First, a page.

Mounted Photograph
4 inches by 5 1/2 inches (10cm x 14.2 cm)
Unknown Photographer
Rawalpindi, India
c. 1895

Odd? Defiantly a novelty, this photograph shows A/Corporal Bugler W. E. Govier of the 4th Battalion, Rifle Brigadestanding next to his commanding
officer
Lt. Col. the Honorable M. Curzon. Govier stood four feet, nine inches tall while Curzon stood six foot, four inches. The photograph was cut
from an album.

Walter Edward Govier was quite an interesting character. His apparent lack of physical height does not seem to have been much of a hindrance to
him during his military career or afterward. The 1901 book
The Rifle Brigade Chronicle by Lieut.-Colonel Willoughby Verner mentions Govier
several times. He seemed to have had a certain theatrical bent to his nature as he is mentioned as regularly taking part in regimental stage
productions one of which included his role as Sergeant Pipo-de-Clayo. He is also listed
along with his brother amongst the "Sons of the Regiment",
his father Edward Govier having served as a Rifleman in the 3rd Battalion.

Govier is pictured above as an Acting-Corporal but when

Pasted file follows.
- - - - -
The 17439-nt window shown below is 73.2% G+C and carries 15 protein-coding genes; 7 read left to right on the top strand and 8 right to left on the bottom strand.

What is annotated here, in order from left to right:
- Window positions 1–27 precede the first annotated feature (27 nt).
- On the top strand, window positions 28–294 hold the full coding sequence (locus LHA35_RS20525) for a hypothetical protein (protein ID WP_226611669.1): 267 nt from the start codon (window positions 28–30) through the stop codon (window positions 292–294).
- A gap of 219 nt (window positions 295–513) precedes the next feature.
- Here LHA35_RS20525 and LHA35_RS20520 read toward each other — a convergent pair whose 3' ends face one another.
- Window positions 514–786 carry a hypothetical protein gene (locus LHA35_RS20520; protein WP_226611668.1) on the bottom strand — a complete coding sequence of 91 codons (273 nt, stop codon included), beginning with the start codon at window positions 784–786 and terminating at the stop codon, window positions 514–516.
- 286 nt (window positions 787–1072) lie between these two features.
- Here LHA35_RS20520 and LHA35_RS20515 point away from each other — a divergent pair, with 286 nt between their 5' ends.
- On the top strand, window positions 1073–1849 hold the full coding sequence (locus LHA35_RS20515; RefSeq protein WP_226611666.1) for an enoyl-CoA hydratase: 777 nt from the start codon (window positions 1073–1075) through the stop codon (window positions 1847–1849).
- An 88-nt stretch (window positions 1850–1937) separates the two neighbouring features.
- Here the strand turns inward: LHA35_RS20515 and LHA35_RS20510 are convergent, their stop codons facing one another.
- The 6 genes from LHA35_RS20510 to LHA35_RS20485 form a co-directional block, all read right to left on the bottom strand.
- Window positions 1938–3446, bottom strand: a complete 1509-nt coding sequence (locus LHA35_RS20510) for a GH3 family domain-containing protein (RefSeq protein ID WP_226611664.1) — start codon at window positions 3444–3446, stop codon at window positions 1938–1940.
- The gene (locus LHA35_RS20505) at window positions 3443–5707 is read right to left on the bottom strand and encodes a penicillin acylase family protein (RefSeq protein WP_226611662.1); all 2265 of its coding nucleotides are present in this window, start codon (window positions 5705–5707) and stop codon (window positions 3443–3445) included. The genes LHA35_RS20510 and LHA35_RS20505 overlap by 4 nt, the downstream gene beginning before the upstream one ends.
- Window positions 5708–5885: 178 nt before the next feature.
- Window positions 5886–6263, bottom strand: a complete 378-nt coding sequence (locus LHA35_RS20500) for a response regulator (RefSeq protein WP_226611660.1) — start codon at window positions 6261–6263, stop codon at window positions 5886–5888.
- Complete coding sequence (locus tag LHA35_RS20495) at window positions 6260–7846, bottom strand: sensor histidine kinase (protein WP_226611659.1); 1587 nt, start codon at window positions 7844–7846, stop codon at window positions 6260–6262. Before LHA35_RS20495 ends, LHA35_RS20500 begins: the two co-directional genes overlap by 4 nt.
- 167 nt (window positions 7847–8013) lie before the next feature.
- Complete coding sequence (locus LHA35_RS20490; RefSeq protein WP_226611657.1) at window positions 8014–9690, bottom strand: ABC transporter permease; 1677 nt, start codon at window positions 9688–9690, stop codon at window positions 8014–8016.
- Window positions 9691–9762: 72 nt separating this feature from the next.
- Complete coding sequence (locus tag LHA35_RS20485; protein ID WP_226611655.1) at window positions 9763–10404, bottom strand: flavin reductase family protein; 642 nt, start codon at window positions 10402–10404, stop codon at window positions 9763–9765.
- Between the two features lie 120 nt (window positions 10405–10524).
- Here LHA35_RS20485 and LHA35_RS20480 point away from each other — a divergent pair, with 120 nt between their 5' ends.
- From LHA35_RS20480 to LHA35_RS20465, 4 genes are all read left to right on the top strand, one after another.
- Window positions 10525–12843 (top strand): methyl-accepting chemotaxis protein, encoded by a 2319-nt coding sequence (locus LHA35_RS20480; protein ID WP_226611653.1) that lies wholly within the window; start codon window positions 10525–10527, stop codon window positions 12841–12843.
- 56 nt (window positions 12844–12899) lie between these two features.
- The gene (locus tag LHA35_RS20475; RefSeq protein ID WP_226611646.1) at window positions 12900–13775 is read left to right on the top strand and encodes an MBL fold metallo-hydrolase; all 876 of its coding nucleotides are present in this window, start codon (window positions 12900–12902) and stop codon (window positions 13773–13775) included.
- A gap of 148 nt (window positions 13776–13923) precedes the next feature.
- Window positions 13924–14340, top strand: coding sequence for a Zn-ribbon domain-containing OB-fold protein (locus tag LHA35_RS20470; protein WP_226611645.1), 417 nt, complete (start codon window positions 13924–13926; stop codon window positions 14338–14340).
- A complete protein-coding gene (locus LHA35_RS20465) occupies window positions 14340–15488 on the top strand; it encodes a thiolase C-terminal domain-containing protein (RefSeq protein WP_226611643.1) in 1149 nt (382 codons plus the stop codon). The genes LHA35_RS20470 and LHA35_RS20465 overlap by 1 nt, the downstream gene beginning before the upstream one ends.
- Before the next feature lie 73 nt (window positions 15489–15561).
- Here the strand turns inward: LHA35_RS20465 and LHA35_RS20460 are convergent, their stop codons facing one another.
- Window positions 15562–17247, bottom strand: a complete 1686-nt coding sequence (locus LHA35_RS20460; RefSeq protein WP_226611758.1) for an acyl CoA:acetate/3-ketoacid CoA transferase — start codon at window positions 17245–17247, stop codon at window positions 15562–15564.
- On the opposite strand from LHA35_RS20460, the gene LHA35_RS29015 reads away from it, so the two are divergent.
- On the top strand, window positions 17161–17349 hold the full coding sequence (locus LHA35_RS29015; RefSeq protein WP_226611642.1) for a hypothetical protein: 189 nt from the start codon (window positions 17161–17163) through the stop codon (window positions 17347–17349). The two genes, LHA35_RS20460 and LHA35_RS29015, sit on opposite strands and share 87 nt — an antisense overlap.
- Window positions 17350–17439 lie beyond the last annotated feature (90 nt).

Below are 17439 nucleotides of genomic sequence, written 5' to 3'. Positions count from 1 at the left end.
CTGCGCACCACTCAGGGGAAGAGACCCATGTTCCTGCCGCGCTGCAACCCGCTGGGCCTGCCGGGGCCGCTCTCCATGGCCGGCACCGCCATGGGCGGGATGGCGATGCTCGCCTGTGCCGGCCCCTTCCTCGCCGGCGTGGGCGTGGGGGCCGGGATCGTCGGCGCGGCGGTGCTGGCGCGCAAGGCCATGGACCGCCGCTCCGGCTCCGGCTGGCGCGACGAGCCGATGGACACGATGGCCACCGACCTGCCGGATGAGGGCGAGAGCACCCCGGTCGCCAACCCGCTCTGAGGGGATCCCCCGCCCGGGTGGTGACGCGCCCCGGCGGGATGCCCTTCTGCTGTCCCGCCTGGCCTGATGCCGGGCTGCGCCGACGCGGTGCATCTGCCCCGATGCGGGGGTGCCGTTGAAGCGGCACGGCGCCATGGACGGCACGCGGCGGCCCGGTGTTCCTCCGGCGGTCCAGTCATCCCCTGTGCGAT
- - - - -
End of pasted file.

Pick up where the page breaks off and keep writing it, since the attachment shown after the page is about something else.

The Rifle Brigade Chronicle was published in 1907 he is listed as having been promoted to
Band-Sergeant and well as being granted the Long Service & Good Conduct Medal in 1897.

Govier's service records states the he enlisted with the 1st Battalion, the Rifle Brigade on 24 July, 1879 at the age of 14. His rank given as Boy. He
transferred to the 3rd Battalion as a Boy on 24 September, 1880. He was granted his first Good Conduct Pay on 25 July, 1882.

Govier was promoted Private on 24 July, 1882 after attaining the age of 17.
Appointed Musician - 16 July, 1884
Appointed Acting Band Corporal - 14 May, 1889
Promoted Band Corporal - 11 January, 1896
Promoted Band Sergeant - 15 January, 1897
Awarded the Long Service & Good Conduct Medal - 1 October, 1899
Discharged as Band Sergeant - 30 April, 1901

Goveir's postings included:

Home: 24 July, 1879 - 20 February, 1885
Gibraltar: 21 February, 1885 - 10 June, 1886
Home: 11 June, 1886 - 18 October, 1887
Egypt: 19 October, 1887 - 1 August, 1888
South Africa: 2 August, 1888 - 1 February, 1889
India: 2 February, 1889 - 9 April, 1901
Home: 10 April, 1901 - 30 April, 1901

Govier married Miss Ellen Mary Clarke at Christ Church, Surrey on 6 July, 1886. They has at least two children, Mabel Florence born on 26 June.